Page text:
A man with a shaved head and black tattoos etched down his forehead and around his eyes stood in the crowd, proudly displaying a large sign: "NO MORE MOSQUES."
Around him, nearly three hundred people were facing a makeshift stage. The vast bulk of the crowd was middle-aged and male — and in possession of a Union Jack or the red and white cross of England's St. George's flag. But there were others: a matronly woman with two English bull dogs; a wide-eyed boy holding an empty soda bottle; a man with a hand-painted helmet featuring a swastika and a pentagram. Two men with Israeli flags told VICE News to "Get out of here… Nazis!"
And of course, there were cops: gaggles of them, dressed in fluorescent yellow and encircling the perimeter — separating the demonstrators from the 2,000 or so counter-demonstrators who were massed just 150 yards away.
And so Saturday's inaugural rally of PEGIDA UK unfolded. The group is a British offshoot of the German street movement PEGIDA, which stands for "Patriotic Europeans Against the Islamization of the West" — and which, at its height, attracted some 25,000 people to anti-Islam-themed marches through Dresden, earning the ire of German Chancellor Angela Merkel, who said it was "full of prejudice, a chilliness, even hatred."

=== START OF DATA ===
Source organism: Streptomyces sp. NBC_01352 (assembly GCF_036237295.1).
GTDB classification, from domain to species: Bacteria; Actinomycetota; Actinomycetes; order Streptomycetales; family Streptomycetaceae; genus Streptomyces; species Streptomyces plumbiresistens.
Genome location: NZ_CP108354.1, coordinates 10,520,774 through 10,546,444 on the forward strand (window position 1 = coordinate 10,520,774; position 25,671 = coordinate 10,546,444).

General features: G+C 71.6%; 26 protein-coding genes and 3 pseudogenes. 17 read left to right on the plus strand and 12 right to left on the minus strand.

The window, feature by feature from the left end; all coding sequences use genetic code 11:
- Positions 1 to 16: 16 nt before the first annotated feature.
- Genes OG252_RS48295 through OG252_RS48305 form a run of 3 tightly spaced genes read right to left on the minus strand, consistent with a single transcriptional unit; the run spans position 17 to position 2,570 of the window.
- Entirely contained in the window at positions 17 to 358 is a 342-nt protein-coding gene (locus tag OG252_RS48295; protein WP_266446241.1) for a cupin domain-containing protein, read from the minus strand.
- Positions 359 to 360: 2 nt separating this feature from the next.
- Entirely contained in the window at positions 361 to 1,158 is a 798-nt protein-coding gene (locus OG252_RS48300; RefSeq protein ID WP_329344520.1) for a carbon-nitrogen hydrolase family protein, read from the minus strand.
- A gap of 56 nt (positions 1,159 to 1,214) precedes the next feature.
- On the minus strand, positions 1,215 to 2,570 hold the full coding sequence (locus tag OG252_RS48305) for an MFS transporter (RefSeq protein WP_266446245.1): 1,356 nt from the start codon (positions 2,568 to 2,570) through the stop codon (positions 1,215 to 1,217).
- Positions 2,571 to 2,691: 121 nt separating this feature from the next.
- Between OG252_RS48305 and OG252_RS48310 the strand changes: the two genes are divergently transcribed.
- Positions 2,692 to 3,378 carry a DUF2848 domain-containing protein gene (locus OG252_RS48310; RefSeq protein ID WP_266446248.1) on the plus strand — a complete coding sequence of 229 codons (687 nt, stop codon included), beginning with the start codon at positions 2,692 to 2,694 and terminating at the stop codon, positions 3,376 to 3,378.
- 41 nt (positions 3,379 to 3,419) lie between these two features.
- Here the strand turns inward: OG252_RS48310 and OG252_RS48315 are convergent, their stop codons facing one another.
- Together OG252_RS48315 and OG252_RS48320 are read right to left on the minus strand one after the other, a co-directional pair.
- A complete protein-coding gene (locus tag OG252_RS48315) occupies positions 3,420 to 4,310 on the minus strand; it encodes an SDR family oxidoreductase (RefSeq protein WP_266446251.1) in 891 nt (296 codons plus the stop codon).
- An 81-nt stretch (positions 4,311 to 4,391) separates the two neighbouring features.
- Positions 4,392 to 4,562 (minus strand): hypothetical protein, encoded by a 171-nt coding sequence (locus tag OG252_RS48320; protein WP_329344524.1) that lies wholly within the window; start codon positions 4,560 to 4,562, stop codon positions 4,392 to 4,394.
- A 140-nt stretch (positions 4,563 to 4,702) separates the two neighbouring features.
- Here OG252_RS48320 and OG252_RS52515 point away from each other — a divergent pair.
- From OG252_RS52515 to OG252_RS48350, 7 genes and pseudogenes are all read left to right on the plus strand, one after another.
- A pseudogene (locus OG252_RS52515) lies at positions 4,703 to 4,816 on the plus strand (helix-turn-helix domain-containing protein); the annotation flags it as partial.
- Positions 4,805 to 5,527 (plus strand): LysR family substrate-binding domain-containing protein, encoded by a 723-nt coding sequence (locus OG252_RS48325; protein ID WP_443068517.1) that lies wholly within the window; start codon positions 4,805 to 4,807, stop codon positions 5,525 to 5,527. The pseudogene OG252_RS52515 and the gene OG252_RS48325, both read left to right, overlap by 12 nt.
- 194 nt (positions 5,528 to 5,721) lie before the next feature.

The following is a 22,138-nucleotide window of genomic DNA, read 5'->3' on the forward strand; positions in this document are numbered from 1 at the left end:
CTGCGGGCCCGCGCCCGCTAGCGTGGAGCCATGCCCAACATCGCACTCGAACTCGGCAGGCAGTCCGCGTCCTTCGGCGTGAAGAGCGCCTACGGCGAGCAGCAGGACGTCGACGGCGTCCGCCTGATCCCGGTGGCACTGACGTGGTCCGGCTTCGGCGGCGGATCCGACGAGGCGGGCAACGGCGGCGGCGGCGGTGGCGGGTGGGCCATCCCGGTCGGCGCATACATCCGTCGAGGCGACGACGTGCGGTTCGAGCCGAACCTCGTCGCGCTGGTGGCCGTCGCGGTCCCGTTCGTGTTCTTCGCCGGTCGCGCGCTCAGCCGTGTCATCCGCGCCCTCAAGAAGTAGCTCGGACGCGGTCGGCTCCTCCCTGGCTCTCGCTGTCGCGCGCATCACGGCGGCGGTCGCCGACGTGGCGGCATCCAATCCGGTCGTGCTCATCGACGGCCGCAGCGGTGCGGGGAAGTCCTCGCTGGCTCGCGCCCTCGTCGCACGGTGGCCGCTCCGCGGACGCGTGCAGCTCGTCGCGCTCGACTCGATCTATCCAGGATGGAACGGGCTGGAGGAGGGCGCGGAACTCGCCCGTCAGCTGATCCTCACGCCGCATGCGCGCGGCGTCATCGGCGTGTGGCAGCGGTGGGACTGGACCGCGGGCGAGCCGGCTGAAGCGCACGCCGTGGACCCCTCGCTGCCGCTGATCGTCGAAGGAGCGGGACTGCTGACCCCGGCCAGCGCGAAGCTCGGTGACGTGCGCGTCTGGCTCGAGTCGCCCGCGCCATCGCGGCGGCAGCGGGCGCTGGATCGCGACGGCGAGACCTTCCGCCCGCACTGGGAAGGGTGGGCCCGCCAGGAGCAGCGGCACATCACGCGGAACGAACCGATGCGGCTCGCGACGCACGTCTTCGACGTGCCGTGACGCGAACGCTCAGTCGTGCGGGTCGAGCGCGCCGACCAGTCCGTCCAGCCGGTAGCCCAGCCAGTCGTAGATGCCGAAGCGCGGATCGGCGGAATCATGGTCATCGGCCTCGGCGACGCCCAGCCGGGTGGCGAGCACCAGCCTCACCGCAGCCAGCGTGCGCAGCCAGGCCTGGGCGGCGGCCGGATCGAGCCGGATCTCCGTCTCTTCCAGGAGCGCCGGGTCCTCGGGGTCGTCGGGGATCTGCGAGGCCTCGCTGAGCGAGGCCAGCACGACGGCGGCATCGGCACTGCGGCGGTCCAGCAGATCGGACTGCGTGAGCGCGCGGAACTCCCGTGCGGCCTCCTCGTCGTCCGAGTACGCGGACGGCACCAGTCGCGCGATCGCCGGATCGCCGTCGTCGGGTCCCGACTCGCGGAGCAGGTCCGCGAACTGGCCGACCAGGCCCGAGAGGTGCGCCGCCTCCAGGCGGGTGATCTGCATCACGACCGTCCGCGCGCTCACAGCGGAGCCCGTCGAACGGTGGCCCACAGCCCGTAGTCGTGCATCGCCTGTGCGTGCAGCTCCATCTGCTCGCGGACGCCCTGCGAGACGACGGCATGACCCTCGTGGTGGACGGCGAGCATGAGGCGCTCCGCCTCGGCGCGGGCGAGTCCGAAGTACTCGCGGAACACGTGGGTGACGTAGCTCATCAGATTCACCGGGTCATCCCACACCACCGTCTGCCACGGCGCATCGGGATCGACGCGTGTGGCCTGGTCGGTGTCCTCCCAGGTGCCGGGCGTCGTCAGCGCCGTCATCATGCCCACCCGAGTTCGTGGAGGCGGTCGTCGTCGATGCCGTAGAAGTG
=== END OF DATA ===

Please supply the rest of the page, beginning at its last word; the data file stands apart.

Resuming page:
The PEGIDA movement has waned somewhat, of late. Its numbers have dwindled. Its leader Lutz Bachman was forced to step down after a photo of him dressed as Adolf Hitler was leaked online, though he was reinstated a month later. But in the wake of January's terror assaults in Paris, which saw jihadists kill 17 people at the Charlie Hebdo magazine offices and a Jewish supermarket, small copycat groups have popped up across the continent.
PEGIDA's UK chapter met in Newcastle, in northeast England, where chilly winds whipped through tidy streets.
"We are here because nobody else who should be talking about the problems in this country is talking about them," said keynote speaker Paul Weston of the far-right Liberty GB party, who has described immigration as "ethnic cleansing of the English" — though he is married to a Romanian immigrant. On Saturday, Weston warned that Muslims would instigate a "take over" of Britain.
"That is exactly what they will do if we quietly do nothing," he said. "We have to fight back."
The gathering — on Newcastle's Bigg Market street — began quietly enough. There was the odd spontaneous chant. Speakers quoted Winston Churchill, and lead the crowd in a shaky rendition of "Land of Hope and Glory," a patriotic ballad from the turn of the 20th century.